Tuesday, March 23, 2010


This week let’s look at the benefits of challenging yourself. During the 12 weeks of Biggest Loser, the goal is to provide ever-increasing challenges to the group. By the end of the cycle, most of them are doing things they never thought they could do.

On the first day, during the fitness test, the 1 mile walk/run, a minute of pushups and a minute of sit-ups just about did them in. Most of them felt like that was a workout. But it wasn’t. It was just a fitness test.

Since then, they’ve done a month on machines, a month with free weights, with a bunch of cardio thrown in between. Then they did a Level III circuit workout with Wall Ball, Dumbbell cleans, Medicine Ball exercises, and Kettle Ball swings. That was an eye-opener. Last week, they did High Intensity Interval Training.

This week, the goal was to show them how to combine the interval training with the Level III workouts to make an even more fun and interesting workout. To that end, they walked/ran a quarter mile, and then did 25 pushups, 25 body squats, and 25 sit-ups—four times! That means they ran a mile, and did 100 pushups, body squats and sit-ups.

Like everything else, when they heard what they were going to do, they were a little nervous, because it sounds tough. It’s more than that. This type of workout is very deceptive. You start out thinking it’s not too bad, but by the time you get halfway through it, you realize you’re in for quite a challenge. By the third round, you wonder if you are going to be able to finish. In the last round, you’re just trying to hang on.

What makes it so difficult is that you’re caught between energy systems. It’s not completely anaerobic (without oxygen), but it’s not really aerobic either (with oxygen). The first several minutes of exercise are performed mainly by using energy stored directly in the muscles. This fuel is called glycogen, and is basically carbohydrates bound with water.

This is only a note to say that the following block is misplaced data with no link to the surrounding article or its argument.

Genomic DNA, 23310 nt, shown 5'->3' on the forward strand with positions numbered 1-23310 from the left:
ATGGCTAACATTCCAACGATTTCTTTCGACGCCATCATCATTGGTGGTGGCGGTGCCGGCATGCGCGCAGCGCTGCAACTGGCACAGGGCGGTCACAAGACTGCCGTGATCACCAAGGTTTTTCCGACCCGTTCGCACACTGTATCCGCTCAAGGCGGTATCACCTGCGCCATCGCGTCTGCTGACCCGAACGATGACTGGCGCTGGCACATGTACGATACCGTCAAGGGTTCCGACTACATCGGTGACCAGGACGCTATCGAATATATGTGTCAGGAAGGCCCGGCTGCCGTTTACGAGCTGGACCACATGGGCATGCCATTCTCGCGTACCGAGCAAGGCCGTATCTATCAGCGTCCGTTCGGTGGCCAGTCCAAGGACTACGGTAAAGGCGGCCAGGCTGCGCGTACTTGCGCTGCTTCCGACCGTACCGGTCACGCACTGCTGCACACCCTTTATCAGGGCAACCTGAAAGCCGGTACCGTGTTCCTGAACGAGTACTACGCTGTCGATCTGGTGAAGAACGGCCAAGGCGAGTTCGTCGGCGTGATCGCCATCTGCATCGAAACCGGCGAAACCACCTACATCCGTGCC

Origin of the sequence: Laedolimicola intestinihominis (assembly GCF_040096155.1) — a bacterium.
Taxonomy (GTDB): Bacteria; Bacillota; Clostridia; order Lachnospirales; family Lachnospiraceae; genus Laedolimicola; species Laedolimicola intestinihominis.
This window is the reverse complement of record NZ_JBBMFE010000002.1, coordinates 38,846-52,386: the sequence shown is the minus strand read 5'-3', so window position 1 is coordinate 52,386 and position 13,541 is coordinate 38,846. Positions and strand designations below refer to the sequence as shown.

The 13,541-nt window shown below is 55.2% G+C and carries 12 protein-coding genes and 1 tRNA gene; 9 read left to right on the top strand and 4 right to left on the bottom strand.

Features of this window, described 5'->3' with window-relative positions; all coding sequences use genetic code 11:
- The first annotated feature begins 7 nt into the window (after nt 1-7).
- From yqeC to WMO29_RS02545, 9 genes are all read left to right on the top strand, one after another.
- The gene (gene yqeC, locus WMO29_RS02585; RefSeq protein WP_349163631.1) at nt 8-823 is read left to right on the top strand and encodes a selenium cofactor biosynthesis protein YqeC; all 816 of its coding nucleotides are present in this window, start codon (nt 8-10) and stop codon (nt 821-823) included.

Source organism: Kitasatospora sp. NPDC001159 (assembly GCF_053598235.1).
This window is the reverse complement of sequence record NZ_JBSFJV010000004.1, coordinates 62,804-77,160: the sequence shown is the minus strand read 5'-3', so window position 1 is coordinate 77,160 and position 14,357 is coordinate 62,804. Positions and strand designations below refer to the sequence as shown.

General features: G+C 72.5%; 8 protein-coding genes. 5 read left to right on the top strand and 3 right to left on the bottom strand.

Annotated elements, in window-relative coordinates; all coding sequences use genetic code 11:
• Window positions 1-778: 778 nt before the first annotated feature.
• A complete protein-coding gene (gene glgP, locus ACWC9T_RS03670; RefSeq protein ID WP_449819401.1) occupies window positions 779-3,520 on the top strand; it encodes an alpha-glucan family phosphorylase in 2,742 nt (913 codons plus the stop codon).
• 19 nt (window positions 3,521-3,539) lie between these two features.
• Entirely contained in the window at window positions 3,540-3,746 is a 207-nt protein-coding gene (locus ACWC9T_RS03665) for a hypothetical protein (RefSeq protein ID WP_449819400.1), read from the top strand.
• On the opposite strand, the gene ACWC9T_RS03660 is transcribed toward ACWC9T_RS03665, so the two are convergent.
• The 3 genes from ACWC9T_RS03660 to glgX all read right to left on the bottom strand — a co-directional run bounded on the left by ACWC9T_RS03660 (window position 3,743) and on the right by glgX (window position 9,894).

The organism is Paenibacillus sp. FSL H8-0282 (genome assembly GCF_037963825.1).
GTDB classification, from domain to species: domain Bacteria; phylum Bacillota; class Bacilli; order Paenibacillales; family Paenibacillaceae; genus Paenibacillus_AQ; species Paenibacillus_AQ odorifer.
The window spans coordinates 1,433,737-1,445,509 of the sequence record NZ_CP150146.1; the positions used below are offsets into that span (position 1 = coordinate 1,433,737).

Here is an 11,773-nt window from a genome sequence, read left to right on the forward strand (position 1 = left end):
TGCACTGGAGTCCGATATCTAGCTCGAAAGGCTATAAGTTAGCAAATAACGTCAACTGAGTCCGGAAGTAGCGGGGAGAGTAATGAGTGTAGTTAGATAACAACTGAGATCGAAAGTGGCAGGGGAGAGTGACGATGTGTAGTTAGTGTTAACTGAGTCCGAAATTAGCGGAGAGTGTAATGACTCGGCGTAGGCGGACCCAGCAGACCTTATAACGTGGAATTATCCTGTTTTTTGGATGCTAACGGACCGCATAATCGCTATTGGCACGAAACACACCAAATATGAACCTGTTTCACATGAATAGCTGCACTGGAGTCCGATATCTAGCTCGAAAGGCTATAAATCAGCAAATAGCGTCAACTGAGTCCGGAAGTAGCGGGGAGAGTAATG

If you take off sprinting, you’ll use up glycogen until it runs out, and then you’ll feel like you’re gassed out. But if the workload isn’t too strenuous, you can keep going by using some free fatty acids already present in the blood, until your body starts using fats for fuel. It takes several minutes for this to kick in.

As time goes on, glycogen gets depleted, as do the free fatty acids in the blood. That leaves just fat for fuel, which burns in the presence of oxygen. That’s fortunate, because you’re probably breathing a little harder than normal to maintain the levels of oxygen needed to burn the fat.

If the workout gets too hard, you have to back off, because you can’t get enough oxygen in to burn enough fuel to keep it going. That’s why it’s good for people just starting out, to do walk/run intervals, rather than just try to take off running.

The other thing that made this workout difficult was the sheer amount of large muscles being used. It’s not just the running, but also the pushups hitting the upper body; the sit-ups working the core; and those body squats depleting all that glycogen from the lower body.

All that muscle requires even more oxygen to keep moving. Add it to the running demands and it becomes one tough form of high intensity interval training. If you want a challenge, and think you’re ready for it, give it a try.

It’s doing things like this and the workouts over the last couple weeks that are showing these guys and gals what they’re really made of. That’s why I want them to do the 5K walk/run in Charleston next weekend, in place of our usual workout.

Once they’ve made it through the 12 weeks, then they need to try to continue to find new challenges. Some of them will find more 5K runs and try to improve their times. Some might even try a half marathon (13.1 mi). Some will even tackle a full 26.2 mile marathon!

The main thing is to keep active and the best way to keep active is to find activities you like to do. If you can set a challenging goal a few months away, it will keep you training, and that will help keep the weight off.

It was a tough week for weigh-ins. A lot of people hit a plateau, and more than a few even gained some weight. That’s what happens when you get this many weeks into a weight loss program. It will be important for them to try and figure out what happened, and get off to a fresh start.

This week’s Biggest Loser from the Friday night group was Sheri Tyler, who lost 2.4% of her body weight and 5.0 lbs. Leslie Rush placed second, losing 2.2% and 3.6 lbs. Third place went to Scot Grimes who lost 1.1% and 2.6 lbs. Nicole Clodfelter placed fourth, losing about 1.0% and 2.4 lbs.

Scott Dosch was the Biggest Loser from the Saturday morning group, losing 1.5% of his body weight and 3.6 lbs. Jennifer Bowers placed second, losing 1.2% and 2.4 lbs. Dale Rasmussen lost 1.0% and 2.6 lbs to take third, and Cheri Dosch was fourth, losing about 1.0% and 1.0 lb.

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